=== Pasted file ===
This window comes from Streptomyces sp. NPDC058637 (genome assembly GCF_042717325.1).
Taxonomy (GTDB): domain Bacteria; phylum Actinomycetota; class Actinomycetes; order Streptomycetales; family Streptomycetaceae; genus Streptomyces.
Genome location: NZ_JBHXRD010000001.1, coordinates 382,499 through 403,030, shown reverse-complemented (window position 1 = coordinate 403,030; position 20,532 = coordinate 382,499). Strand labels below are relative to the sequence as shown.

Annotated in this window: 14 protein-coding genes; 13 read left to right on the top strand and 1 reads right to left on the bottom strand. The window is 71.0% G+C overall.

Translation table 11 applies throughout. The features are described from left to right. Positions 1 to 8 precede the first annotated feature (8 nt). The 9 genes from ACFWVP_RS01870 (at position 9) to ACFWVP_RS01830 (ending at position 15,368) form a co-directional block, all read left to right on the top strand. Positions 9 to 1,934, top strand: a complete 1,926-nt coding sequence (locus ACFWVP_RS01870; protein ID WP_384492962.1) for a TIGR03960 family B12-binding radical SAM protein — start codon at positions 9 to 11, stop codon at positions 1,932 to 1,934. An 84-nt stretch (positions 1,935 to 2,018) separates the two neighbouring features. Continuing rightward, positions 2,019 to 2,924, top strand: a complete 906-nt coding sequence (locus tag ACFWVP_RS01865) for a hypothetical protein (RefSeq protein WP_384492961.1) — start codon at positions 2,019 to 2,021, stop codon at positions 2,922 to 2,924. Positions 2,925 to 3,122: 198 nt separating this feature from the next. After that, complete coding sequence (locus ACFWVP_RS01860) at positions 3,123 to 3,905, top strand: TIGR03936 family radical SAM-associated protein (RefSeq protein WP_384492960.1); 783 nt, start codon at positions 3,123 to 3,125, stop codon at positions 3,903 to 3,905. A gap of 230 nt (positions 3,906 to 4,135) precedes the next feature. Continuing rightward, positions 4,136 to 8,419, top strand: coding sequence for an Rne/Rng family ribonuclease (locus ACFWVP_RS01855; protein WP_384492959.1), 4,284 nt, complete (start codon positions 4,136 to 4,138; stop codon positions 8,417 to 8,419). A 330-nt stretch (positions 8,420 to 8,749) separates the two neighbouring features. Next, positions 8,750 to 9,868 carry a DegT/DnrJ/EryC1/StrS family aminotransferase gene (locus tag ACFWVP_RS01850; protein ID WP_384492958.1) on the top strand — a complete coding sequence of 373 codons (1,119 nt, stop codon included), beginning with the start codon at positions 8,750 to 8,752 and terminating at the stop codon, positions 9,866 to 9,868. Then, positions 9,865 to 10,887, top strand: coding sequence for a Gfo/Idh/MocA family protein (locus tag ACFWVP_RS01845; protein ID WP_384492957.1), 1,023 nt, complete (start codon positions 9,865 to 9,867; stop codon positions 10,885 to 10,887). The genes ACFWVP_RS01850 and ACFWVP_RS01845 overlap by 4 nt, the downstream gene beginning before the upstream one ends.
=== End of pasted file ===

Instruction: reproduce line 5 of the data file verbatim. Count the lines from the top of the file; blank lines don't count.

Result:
Translation table 11 applies throughout. The features are described from left to right. Positions 1 to 8 precede the first annotated feature (8 nt). The 9 genes from ACFWVP_RS01870 (at position 9) to ACFWVP_RS01830 (ending at position 15,368) form a co-directional block, all read left to right on the top strand. Positions 9 to 1,934, top strand: a complete 1,926-nt coding sequence (locus ACFWVP_RS01870; protein ID WP_384492962.1) for a TIGR03960 family B12-binding radical SAM protein — start codon at positions 9 to 11, stop codon at positions 1,932 to 1,934. An 84-nt stretch (positions 1,935 to 2,018) separates the two neighbouring features. Continuing rightward, positions 2,019 to 2,924, top strand: a complete 906-nt coding sequence (locus tag ACFWVP_RS01865) for a hypothetical protein (RefSeq protein WP_384492961.1) — start codon at positions 2,019 to 2,021, stop codon at positions 2,922 to 2,924. Positions 2,925 to 3,122: 198 nt separating this feature from the next. After that, complete coding sequence (locus ACFWVP_RS01860) at positions 3,123 to 3,905, top strand: TIGR03936 family radical SAM-associated protein (RefSeq protein WP_384492960.1); 783 nt, start codon at positions 3,123 to 3,125, stop codon at positions 3,903 to 3,905. A gap of 230 nt (positions 3,906 to 4,135) precedes the next feature. Continuing rightward, positions 4,136 to 8,419, top strand: coding sequence for an Rne/Rng family ribonuclease (locus ACFWVP_RS01855; protein WP_384492959.1), 4,284 nt, complete (start codon positions 4,136 to 4,138; stop codon positions 8,417 to 8,419). A 330-nt stretch (positions 8,420 to 8,749) separates the two neighbouring features. Next, positions 8,750 to 9,868 carry a DegT/DnrJ/EryC1/StrS family aminotransferase gene (locus tag ACFWVP_RS01850; protein ID WP_384492958.1) on the top strand — a complete coding sequence of 373 codons (1,119 nt, stop codon included), beginning with the start codon at positions 8,750 to 8,752 and terminating at the stop codon, positions 9,866 to 9,868. Then, positions 9,865 to 10,887, top strand: coding sequence for a Gfo/Idh/MocA family protein (locus tag ACFWVP_RS01845; protein ID WP_384492957.1), 1,023 nt, complete (start codon positions 9,865 to 9,867; stop codon positions 10,885 to 10,887). The genes ACFWVP_RS01850 and ACFWVP_RS01845 overlap by 4 nt, the downstream gene beginning before the upstream one ends.